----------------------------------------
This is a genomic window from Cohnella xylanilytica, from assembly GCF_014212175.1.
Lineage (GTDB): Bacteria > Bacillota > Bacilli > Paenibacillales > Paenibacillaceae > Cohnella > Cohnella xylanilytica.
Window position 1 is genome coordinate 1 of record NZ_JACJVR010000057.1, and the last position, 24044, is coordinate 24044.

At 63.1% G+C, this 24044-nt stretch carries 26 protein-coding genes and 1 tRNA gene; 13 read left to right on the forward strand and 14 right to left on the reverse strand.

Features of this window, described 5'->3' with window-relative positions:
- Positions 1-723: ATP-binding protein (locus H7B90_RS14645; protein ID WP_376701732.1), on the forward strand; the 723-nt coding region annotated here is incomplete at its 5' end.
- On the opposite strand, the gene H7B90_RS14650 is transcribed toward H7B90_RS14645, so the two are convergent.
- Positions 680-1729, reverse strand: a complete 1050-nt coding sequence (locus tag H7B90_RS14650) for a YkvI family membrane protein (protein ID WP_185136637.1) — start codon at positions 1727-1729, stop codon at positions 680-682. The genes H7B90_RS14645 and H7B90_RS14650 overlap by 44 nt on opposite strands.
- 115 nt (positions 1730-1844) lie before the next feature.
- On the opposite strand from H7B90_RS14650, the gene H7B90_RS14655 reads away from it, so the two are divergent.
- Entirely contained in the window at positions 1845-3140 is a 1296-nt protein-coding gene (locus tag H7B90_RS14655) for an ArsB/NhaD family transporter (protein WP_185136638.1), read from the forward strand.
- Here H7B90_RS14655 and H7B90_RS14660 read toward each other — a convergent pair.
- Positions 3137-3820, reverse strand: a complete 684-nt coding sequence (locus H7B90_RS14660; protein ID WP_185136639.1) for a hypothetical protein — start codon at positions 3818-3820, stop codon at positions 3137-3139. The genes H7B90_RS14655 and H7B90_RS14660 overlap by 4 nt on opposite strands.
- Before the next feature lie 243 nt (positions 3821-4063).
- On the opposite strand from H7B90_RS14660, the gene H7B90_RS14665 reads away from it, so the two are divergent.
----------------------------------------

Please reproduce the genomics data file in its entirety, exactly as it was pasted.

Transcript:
This is a genomic window from Cohnella xylanilytica, from assembly GCF_014212175.1.
Lineage (GTDB): Bacteria > Bacillota > Bacilli > Paenibacillales > Paenibacillaceae > Cohnella > Cohnella xylanilytica.
Window position 1 is genome coordinate 1 of record NZ_JACJVR010000057.1, and the last position, 24044, is coordinate 24044.

At 63.1% G+C, this 24044-nt stretch carries 26 protein-coding genes and 1 tRNA gene; 13 read left to right on the forward strand and 14 right to left on the reverse strand.

Features of this window, described 5'->3' with window-relative positions:
- Positions 1-723: ATP-binding protein (locus H7B90_RS14645; protein ID WP_376701732.1), on the forward strand; the 723-nt coding region annotated here is incomplete at its 5' end.
- On the opposite strand, the gene H7B90_RS14650 is transcribed toward H7B90_RS14645, so the two are convergent.
- Positions 680-1729, reverse strand: a complete 1050-nt coding sequence (locus tag H7B90_RS14650) for a YkvI family membrane protein (protein ID WP_185136637.1) — start codon at positions 1727-1729, stop codon at positions 680-682. The genes H7B90_RS14645 and H7B90_RS14650 overlap by 44 nt on opposite strands.
- 115 nt (positions 1730-1844) lie before the next feature.
- On the opposite strand from H7B90_RS14650, the gene H7B90_RS14655 reads away from it, so the two are divergent.
- Entirely contained in the window at positions 1845-3140 is a 1296-nt protein-coding gene (locus tag H7B90_RS14655) for an ArsB/NhaD family transporter (protein WP_185136638.1), read from the forward strand.
- Here H7B90_RS14655 and H7B90_RS14660 read toward each other — a convergent pair.
- Positions 3137-3820, reverse strand: a complete 684-nt coding sequence (locus H7B90_RS14660; protein ID WP_185136639.1) for a hypothetical protein — start codon at positions 3818-3820, stop codon at positions 3137-3139. The genes H7B90_RS14655 and H7B90_RS14660 overlap by 4 nt on opposite strands.
- Before the next feature lie 243 nt (positions 3821-4063).
- On the opposite strand from H7B90_RS14660, the gene H7B90_RS14665 reads away from it, so the two are divergent.